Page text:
A history of Britain’s anti-slavery struggle that begins with a child.
Dido Elizabeth Belle, the daughter of a slave, known as Maria, and her aristocratic British lover, Sir John Lindsay, was raised as the adopted daughter of Lindsay’s uncle, the Earl of Mansfield, and his wife, Lady Mansfield. With little information available on Dido herself, Byrne (The Real Jane Austen: A Life in Small Things, 2013, etc.) places her at the center of an engrossing, and horrifying, history of the strident, combative and ultimately successful abolition movement in England. Where Dido was born and what relationship Lindsay had with her mother are unanswered questions. “The only thing we can know for sure,” writes the author, “is that Captain Lindsay took a bold and unconventional step in arranging for his small daughter to be…entrusted to a family member to be brought up as a young lady.” That family member was Lord Chief Justice Mansfield, the most powerful magistrate in the land, who ruled on several landmark slavery cases. About 15,000 blacks lived in London in the 18th century, some as servants, some as middle-class landowners. Despite widespread prejudice, even marriage between blacks and whites was not condemned “so long as it did not cross the class divide.” But runaway slaves were still subject to capture and resold or returned to their former owners. The “trade in human flesh” flourished in Britain, where slaves were essential as labor on sugar plantations in the island colonies. Despite—or, Byrne speculates, because of—Mansfield’s widely known affection for Dido, the judge proved cautious in his decisions, frustrating such ardent abolitionists as Granville Sharp, who sued for the rights of captured slaves. Ultimately, Mansfield agreed: Slavery, he wrote, “is so odious that nothing can be suffered to support it but positive law.”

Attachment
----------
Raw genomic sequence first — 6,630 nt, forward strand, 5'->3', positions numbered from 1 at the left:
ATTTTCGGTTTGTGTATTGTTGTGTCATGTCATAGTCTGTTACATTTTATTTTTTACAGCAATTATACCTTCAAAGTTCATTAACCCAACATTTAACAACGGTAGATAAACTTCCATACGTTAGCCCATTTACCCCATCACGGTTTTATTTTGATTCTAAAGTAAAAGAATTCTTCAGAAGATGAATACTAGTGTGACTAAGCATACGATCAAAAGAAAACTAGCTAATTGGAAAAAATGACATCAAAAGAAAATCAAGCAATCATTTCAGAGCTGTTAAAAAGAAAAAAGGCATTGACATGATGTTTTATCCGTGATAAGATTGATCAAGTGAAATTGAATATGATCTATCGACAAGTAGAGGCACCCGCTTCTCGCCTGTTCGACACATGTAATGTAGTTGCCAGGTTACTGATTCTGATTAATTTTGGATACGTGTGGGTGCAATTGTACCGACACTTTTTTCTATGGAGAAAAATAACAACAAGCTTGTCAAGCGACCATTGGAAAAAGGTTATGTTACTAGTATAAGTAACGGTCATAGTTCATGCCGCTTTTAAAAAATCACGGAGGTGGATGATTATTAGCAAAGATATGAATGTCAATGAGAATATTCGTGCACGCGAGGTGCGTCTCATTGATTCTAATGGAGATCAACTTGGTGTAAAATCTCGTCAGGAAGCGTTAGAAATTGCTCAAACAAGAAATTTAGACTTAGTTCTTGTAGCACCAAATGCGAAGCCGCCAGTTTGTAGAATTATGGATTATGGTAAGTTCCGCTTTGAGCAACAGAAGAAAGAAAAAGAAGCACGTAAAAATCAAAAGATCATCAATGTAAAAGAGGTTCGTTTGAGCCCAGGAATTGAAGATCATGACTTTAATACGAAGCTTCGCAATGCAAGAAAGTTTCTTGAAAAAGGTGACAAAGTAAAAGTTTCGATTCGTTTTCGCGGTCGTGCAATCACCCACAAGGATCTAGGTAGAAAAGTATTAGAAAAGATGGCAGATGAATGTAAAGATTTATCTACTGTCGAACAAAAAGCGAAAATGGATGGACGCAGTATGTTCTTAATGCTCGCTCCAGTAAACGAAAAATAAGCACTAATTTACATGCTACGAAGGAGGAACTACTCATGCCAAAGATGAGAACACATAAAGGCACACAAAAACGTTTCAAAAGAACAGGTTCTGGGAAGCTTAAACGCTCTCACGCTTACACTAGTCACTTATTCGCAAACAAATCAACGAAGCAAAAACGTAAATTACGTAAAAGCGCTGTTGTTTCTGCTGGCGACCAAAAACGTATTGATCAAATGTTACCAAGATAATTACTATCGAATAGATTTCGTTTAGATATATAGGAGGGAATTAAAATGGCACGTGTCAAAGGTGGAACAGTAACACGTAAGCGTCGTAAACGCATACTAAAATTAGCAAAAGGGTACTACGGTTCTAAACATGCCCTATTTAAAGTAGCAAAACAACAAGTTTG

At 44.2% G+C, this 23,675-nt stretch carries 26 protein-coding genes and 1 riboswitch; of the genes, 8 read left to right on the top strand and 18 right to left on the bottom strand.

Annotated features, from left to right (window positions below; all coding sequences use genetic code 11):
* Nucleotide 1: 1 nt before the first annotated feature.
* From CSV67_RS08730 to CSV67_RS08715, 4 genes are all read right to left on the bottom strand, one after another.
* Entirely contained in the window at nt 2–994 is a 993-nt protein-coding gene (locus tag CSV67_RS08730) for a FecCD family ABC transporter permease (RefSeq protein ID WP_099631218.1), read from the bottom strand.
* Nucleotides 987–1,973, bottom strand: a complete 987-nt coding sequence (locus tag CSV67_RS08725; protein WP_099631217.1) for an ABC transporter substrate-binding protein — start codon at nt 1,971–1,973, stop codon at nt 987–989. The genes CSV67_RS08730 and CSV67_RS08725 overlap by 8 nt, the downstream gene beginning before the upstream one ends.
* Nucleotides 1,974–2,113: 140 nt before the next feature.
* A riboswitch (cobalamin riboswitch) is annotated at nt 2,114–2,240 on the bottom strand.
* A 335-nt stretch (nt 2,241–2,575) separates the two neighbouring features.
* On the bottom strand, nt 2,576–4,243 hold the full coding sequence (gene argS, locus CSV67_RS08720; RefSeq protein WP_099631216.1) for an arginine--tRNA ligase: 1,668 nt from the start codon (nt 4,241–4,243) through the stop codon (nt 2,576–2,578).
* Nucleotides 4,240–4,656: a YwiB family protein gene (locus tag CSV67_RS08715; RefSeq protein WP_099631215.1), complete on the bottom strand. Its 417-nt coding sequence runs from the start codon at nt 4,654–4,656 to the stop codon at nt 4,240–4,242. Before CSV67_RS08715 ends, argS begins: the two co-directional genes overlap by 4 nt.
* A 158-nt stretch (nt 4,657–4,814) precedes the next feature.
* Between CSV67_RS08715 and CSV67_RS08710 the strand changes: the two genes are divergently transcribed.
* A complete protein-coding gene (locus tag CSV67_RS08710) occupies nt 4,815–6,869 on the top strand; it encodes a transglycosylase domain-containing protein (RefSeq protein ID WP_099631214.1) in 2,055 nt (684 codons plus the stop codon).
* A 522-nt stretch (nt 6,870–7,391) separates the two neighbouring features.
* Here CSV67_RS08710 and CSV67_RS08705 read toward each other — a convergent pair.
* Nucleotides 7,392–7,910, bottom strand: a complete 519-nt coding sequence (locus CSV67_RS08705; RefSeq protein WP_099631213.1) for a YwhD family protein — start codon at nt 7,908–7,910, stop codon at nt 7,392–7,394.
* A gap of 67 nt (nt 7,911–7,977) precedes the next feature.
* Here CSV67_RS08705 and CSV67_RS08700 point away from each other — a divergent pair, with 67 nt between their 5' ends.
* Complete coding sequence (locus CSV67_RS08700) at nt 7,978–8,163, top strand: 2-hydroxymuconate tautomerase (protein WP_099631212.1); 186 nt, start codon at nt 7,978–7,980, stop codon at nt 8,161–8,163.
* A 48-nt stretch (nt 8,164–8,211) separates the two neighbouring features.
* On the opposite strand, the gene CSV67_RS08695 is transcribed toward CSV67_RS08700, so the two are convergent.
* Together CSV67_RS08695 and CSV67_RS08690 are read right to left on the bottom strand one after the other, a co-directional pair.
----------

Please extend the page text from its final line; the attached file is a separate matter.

Byrne brings to this brief history an eye for telling details of daily life, slaveholders’ unthinkable cruelty, and the fervent work of a few good men and women who changed their world.